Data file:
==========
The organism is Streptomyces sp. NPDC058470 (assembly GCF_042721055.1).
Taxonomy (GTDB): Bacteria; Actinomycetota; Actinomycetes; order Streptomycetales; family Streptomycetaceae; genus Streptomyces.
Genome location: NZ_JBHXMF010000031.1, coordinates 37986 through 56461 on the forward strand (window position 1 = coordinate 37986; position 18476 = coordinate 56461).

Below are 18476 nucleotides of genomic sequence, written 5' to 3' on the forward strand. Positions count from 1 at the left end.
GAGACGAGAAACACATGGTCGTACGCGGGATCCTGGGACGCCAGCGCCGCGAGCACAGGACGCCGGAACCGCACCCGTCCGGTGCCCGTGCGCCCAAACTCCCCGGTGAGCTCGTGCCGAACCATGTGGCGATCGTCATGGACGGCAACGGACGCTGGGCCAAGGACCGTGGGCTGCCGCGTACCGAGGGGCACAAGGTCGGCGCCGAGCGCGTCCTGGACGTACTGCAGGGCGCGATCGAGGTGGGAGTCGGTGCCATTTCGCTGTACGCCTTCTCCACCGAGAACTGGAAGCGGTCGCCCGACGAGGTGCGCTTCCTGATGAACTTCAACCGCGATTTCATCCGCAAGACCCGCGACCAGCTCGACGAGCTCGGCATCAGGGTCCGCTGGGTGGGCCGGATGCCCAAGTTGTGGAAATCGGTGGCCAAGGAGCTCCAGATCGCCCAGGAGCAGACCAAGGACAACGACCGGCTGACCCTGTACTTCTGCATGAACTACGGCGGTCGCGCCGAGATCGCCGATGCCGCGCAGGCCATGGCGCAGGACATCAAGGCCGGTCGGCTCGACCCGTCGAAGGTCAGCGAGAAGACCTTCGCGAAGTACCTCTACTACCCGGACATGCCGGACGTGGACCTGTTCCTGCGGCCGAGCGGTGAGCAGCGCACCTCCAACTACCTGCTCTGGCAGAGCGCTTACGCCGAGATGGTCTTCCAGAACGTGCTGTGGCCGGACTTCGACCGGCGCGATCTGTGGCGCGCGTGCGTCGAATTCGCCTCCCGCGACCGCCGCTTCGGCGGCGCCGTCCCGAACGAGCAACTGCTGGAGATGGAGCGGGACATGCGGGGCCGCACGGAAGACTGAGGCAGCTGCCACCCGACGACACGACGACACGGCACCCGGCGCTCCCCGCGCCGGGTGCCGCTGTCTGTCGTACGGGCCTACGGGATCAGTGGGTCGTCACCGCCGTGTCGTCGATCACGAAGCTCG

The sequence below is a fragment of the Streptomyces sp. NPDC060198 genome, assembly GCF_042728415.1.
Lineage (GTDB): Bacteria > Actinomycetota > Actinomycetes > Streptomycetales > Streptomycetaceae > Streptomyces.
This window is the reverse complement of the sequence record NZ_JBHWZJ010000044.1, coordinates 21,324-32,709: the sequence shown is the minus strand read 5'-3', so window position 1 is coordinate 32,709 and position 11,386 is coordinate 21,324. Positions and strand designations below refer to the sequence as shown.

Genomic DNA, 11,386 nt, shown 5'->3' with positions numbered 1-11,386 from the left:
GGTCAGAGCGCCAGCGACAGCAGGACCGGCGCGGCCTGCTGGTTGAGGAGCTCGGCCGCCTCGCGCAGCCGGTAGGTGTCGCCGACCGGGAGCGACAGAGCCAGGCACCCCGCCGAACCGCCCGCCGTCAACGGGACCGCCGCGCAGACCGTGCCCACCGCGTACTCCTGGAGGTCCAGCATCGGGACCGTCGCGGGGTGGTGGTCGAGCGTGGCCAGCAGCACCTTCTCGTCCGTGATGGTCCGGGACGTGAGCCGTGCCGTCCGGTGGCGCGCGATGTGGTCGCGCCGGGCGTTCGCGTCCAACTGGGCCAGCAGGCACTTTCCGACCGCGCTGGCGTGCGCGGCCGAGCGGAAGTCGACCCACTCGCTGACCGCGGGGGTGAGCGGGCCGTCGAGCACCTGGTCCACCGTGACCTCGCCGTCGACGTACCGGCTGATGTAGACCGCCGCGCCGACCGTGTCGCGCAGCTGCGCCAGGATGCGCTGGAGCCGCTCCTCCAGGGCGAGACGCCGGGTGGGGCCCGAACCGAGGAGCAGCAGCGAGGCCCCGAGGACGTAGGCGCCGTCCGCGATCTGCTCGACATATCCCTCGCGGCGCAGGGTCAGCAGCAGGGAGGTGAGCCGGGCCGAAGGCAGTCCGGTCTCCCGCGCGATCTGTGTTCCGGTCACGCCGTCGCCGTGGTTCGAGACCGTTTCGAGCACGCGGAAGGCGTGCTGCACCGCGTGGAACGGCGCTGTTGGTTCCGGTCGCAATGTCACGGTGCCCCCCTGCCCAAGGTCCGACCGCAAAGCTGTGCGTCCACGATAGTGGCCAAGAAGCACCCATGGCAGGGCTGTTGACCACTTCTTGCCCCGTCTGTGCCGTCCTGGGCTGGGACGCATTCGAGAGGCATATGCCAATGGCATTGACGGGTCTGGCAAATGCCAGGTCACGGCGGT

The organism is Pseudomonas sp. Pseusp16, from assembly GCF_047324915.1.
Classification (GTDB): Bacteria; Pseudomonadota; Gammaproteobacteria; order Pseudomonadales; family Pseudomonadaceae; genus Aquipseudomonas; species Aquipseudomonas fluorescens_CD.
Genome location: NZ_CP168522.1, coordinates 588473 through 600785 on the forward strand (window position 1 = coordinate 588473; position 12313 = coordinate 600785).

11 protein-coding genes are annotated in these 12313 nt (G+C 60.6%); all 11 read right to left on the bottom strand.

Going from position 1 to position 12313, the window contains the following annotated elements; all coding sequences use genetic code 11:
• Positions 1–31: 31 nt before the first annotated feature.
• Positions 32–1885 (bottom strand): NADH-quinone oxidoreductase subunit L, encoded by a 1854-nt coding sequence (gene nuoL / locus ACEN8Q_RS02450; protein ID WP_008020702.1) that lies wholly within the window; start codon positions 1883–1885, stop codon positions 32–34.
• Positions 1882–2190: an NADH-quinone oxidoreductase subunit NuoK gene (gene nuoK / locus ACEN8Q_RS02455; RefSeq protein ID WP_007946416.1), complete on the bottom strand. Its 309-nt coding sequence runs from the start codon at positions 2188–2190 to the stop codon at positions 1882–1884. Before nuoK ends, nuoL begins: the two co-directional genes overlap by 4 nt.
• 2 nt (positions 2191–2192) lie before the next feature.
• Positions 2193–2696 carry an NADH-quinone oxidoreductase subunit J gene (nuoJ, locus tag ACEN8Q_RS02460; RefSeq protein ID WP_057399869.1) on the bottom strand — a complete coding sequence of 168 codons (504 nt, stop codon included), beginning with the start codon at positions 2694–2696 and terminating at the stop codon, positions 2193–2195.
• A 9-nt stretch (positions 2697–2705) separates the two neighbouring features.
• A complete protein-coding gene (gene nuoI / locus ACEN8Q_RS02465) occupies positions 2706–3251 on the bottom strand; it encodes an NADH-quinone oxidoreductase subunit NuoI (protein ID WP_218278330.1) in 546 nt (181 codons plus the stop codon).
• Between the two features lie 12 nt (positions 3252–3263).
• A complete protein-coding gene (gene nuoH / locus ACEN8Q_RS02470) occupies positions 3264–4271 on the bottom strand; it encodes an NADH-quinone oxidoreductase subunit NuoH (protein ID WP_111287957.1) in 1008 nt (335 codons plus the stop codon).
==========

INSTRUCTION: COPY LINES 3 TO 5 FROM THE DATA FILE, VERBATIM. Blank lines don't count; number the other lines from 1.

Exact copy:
Genome location: NZ_JBHXMF010000031.1, coordinates 37986 through 56461 on the forward strand (window position 1 = coordinate 37986; position 18476 = coordinate 56461).

Below are 18476 nucleotides of genomic sequence, written 5' to 3' on the forward strand. Positions count from 1 at the left end.
GAGACGAGAAACACATGGTCGTACGCGGGATCCTGGGACGCCAGCGCCGCGAGCACAGGACGCCGGAACCGCACCCGTCCGGTGCCCGTGCGCCCAAACTCCCCGGTGAGCTCGTGCCGAACCATGTGGCGATCGTCATGGACGGCAACGGACGCTGGGCCAAGGACCGTGGGCTGCCGCGTACCGAGGGGCACAAGGTCGGCGCCGAGCGCGTCCTGGACGTACTGCAGGGCGCGATCGAGGTGGGAGTCGGTGCCATTTCGCTGTACGCCTTCTCCACCGAGAACTGGAAGCGGTCGCCCGACGAGGTGCGCTTCCTGATGAACTTCAACCGCGATTTCATCCGCAAGACCCGCGACCAGCTCGACGAGCTCGGCATCAGGGTCCGCTGGGTGGGCCGGATGCCCAAGTTGTGGAAATCGGTGGCCAAGGAGCTCCAGATCGCCCAGGAGCAGACCAAGGACAACGACCGGCTGACCCTGTACTTCTGCATGAACTACGGCGGTCGCGCCGAGATCGCCGATGCCGCGCAGGCCATGGCGCAGGACATCAAGGCCGGTCGGCTCGACCCGTCGAAGGTCAGCGAGAAGACCTTCGCGAAGTACCTCTACTACCCGGACATGCCGGACGTGGACCTGTTCCTGCGGCCGAGCGGTGAGCAGCGCACCTCCAACTACCTGCTCTGGCAGAGCGCTTACGCCGAGATGGTCTTCCAGAACGTGCTGTGGCCGGACTTCGACCGGCGCGATCTGTGGCGCGCGTGCGTCGAATTCGCCTCCCGCGACCGCCGCTTCGGCGGCGCCGTCCCGAACGAGCAACTGCTGGAGATGGAGCGGGACATGCGGGGCCGCACGGAAGACTGAGGCAGCTGCCACCCGACGACACGACGACACGGCACCCGGCGCTCCCCGCGCCGGGTGCCGCTGTCTGTCGTACGGGCCTACGGGATCAGTGGGTCGTCACCGCCGTGTCGTCGATCACGAAGCTCG